These political divisions, and the president’s problematic framing of the situation, led Governor Issa Timamy of Lamu to be placed under trial for involvement in the terrorist activities that targeted Kikuyu around Mpeketoni.9 Although charges were subsequently dropped, the case represents a harrowing example of direct intervention by national government into devolved government on grounds of security. The particular vulnerability of Timamy is, in part, due to the ethnic diversity of his county, which renders his electoral position tenuous and adds controversy over the ethnicity of appointed security officers.10 The single largest ethnic group in Lamu County is the Swahili, who constitute 30% of the local population. Recent analysis estimates that the governor, who is also Swahili, has appointed a county executive committee of 70% Swahili composition. This makes the Lamu county government the single most over-representative of its local ethnic majority among all county governments of Kenya.11 As such, combined justifications of central government intervention on grounds of national security, land distribution and the construction of a port – all three of which are assigned functions of the national government – mean that the county government is increasingly beholden to the will of the political centre and unable to influence security operations so as to be responsive to local youth radicalisation. As such, Lamu is frequently cited by governors as evidence for the need to devolve security functions across the country.12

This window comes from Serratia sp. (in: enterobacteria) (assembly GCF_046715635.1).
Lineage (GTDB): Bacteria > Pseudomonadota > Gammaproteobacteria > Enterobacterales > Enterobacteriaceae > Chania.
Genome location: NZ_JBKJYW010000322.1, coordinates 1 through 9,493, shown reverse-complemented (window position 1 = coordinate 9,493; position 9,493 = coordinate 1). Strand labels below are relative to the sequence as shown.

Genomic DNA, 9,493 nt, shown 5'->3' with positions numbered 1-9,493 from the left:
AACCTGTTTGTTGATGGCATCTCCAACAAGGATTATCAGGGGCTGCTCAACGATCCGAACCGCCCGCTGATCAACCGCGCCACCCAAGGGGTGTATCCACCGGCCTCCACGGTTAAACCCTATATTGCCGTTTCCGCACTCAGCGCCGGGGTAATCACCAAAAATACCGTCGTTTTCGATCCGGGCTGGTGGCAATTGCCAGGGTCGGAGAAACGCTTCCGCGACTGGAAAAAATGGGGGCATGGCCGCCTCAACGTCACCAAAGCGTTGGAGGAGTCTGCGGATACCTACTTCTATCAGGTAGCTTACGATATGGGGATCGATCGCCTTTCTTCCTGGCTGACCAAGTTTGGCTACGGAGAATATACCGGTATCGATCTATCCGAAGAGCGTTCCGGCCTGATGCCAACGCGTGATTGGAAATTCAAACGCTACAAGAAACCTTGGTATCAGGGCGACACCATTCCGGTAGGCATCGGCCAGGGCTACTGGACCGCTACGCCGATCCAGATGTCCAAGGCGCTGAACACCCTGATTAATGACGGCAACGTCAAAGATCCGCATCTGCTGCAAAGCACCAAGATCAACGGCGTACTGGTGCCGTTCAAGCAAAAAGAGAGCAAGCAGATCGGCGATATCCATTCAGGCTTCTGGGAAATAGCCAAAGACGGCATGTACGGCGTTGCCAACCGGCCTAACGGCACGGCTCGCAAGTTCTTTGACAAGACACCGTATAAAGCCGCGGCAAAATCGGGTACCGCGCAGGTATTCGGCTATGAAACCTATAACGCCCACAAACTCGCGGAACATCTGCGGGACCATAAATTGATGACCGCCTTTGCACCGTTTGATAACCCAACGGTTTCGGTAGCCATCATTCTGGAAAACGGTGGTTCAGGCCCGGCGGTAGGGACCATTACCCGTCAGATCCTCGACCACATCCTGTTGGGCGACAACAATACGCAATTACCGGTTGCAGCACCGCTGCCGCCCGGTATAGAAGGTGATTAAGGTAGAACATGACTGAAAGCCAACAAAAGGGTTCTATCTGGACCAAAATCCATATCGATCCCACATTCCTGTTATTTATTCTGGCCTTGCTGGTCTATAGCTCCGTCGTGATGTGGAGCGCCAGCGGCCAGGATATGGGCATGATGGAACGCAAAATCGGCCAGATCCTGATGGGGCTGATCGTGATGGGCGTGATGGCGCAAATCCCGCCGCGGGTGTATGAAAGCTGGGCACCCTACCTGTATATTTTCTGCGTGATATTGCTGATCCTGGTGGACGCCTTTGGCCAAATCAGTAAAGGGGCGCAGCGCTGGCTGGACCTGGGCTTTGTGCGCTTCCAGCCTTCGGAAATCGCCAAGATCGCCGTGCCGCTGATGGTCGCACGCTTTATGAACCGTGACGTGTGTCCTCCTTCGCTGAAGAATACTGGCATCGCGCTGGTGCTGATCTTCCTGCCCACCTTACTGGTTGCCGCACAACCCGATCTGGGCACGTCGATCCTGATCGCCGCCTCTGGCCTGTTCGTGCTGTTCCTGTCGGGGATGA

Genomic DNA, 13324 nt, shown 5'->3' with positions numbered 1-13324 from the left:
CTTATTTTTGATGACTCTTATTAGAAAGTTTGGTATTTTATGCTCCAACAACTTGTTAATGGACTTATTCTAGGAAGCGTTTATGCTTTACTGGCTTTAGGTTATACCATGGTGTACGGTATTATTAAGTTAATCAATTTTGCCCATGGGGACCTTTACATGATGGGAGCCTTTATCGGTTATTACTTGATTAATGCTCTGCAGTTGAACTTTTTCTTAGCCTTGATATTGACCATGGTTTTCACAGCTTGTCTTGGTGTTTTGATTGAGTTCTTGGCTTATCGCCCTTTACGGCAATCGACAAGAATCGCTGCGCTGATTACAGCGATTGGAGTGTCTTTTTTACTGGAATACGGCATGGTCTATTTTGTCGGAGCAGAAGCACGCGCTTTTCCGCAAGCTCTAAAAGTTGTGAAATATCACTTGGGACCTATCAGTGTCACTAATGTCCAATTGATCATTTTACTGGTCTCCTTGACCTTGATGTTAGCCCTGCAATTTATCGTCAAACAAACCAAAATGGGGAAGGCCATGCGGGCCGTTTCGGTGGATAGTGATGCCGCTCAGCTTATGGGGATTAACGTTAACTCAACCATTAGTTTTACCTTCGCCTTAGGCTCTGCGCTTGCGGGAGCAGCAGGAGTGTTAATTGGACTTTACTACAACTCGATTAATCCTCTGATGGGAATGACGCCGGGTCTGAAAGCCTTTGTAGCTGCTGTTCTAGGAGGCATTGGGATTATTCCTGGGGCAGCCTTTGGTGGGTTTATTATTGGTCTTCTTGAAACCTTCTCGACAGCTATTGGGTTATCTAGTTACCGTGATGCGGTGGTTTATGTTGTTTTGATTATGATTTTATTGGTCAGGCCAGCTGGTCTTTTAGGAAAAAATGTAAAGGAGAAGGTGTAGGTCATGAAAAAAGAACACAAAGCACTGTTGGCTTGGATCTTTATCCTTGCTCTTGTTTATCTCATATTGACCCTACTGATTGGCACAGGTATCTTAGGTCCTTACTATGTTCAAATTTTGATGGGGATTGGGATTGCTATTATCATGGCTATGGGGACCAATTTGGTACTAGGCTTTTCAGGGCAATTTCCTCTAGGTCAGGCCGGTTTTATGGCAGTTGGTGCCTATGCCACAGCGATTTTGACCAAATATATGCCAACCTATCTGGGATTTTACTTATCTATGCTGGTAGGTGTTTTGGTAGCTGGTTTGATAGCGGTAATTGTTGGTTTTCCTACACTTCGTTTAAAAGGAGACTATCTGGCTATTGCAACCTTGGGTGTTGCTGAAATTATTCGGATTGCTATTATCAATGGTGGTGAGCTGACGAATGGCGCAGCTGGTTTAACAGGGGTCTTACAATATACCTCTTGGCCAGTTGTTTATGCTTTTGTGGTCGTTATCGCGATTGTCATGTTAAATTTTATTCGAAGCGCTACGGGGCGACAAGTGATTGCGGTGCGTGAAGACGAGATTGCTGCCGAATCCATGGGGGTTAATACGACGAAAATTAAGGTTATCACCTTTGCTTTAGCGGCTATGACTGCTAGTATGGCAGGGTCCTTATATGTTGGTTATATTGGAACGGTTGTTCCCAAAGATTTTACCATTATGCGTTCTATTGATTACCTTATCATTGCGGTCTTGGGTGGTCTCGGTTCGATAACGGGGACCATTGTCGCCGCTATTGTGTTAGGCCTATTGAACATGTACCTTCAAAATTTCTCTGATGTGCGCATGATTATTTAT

Garissa County

Governor Nathif Adan
(Wiper Democratic Movement-Kenya; Somali ethnicity)
Percentage of votes won above second-place gubernatorial candidate 3.1%13
County commissioner Njenga Miiri
(suspended; Kikuyu ethnicity)
Majority party in county assembly Orange Democratic Movement

Garissa County stretches on its eastern side across the Kenya–Somali frontier, and to its south borders the county of Lamu. The porous and contested nature of the Kenya–Somali border, combined with growing politicisation of the identity of ethnic Somalis across the country,14 renders Garissa a charged environment for the growth of terrorism and cross-border raids. Despite all this, the county has only one Kenya Police and one Administration Police office.15 The population of the county is 79.6% of Somali ethnicity, which is also the ethnicity of Governor Nathif Adan and, it is estimated, his entire county executive committee.16 The county’s proximity to Somalia means the relationship between security and devolved government is tenuous and under heightened scrutiny. In 2014, Deputy President William Ruto stated that the central government could suspend the Marsabit county government – which is in a similar situation to Garissa – over failures to provide security.17 There, rivalry had been brewing between the governor and a local member of parliament, which “followed the lines of long-standing tensions between Gabbra and Boran, leading to an outbreak of violence”.18 Central government suspension of a county government can take place under the powers established in section192 of the constitution. The provision leaves governors of harder-to-reach areas of the country somewhat at the mercy of national government sentiment, even though throughout their term in office governors have no constitutional power to directly affect how security is deployed in their area. In September 2014, the Garissa regional passport office was closed by order of Major-General (Rtd) Gordon Kihalangwa, despite local outcry.19

More than 75% of the population of Garissa County is of Somali ethnicity (GALLO IMAGES/AFP/TONY KARUMBA)